Idaho’s non-compete laws have attracted national attention, for unfortunate reasons: they are a regressive form of neo-feudalism and need a rewrite.
A non-compete is a contract between an employee and employer to restrict what the employee may do after leaving her job, typically by preventing her from working for a competitor, within a geographic area, for a time period, or some combination of each. Idaho is among the states permitting non-compete contracts — in fact, thanks to recent changes, Idaho law now blesses restrictions and burden-shifting rules that would be illegal elsewhere in the country.
Here is why that matters. In the early 1990s Silicon Valley and Boston were neck-and-neck as growing technology centers. How did one become a global tech powerhouse while, in the other, tech’s prominence is dwarfed by an annual marathon and Sam Adams beer? Economists generally agree: California’s ban on non-competes drove Silicon Valley’s rise to dominance, whereas Massachusetts laws permitting them kneecapped Boston’s ability to keep up.
Boston illustrates something important: non-competes are economically toxic. Research shows they reduce job mobility, discourage entrepreneurship and even cause “brain drain” in the communities that enforce them. Apart from poisoning the broader economy, they also hurt workers individually. Non-competes tend to reduce wages (by denying workers higher-paying opportunities) and, according to some scholars, dampen workers’ sense of job ownership and desire to develop skills.
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As if the economic damage were not enough, non-competes are also contrary to basic Idaho values. They restrain freedom by locking people out of better opportunities. They create monopolies on labor in the same way. They prevent innovation by siloing talent, rather than permitting it to flow where the free market dictates. In other words, by stifling autonomy, freedom, personal choice and reward for hard work, non-competes undermine the values that make Idaho great.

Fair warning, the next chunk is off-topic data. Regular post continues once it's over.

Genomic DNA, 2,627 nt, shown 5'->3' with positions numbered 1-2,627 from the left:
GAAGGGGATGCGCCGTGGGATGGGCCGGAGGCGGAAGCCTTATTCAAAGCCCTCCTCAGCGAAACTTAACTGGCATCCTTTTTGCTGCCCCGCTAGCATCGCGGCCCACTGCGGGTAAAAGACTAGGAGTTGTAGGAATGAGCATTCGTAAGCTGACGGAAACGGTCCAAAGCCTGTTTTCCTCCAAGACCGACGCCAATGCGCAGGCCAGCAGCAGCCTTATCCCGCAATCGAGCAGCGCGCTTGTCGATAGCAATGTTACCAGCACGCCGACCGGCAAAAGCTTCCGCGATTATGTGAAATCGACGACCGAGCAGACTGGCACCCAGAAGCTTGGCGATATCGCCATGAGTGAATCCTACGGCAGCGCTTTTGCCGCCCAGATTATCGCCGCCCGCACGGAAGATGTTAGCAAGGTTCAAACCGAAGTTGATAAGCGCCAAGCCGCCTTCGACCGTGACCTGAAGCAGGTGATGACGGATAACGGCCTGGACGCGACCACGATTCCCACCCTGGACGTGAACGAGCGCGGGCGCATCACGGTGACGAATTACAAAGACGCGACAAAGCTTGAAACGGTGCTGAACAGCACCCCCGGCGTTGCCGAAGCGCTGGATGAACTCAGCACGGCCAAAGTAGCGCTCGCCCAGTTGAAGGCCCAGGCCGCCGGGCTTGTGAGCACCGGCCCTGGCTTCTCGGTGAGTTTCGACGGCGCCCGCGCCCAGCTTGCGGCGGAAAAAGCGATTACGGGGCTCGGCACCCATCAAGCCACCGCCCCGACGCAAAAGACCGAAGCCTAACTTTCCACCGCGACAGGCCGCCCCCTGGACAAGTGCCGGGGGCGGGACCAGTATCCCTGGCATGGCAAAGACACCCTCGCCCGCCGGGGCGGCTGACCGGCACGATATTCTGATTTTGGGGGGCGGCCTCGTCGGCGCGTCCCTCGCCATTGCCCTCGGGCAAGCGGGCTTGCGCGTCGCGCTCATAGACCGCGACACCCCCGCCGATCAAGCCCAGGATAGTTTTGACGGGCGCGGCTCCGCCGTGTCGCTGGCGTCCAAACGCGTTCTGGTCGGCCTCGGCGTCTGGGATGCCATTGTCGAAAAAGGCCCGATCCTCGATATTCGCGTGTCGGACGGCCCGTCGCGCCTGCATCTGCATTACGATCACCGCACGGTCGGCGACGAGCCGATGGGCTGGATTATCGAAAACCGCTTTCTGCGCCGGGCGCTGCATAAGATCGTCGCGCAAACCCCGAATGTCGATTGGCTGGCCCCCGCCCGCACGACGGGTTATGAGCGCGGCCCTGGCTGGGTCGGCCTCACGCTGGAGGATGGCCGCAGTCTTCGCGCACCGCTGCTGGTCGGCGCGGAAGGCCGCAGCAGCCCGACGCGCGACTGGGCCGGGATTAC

Non-compete proponents argue that, without them, departing employees might steal confidential information or share it with the competition. But trade secret theft is already a stand-alone basis for a lawsuit. Similarly, non-disclosure agreements already restrict how confidential information may be shared. Rather than target the actual threat (that former employees may share secrets), non-competes overreach by preventing people from going to work at all.
A closing example drives the point home. I recently advised a young woman whose non-compete, upon departure from a three-person company, barred her from working in her employer’s field for three years. As a result, she could not support herself without changing careers or leaving Idaho. The employer apparently felt these heavy restrictions were necessary to keep its top-secret business ideas from leaking to competitors. But the field in question? Cutting hair. There is nothing balanced, or even rational, in allowing employers that degree of leverage.
If Idaho wants to languish while other states grow, its current non-compete laws certainly further that goal. But if we want a growing economy and a thriving job market — if we want to be part of the future — we must re-write our non-compete statutes. They are obstacles to progress.
Patrick Bageant is an attorney in Boise who represents an equal number of plaintiffs and defendants in civil litigation.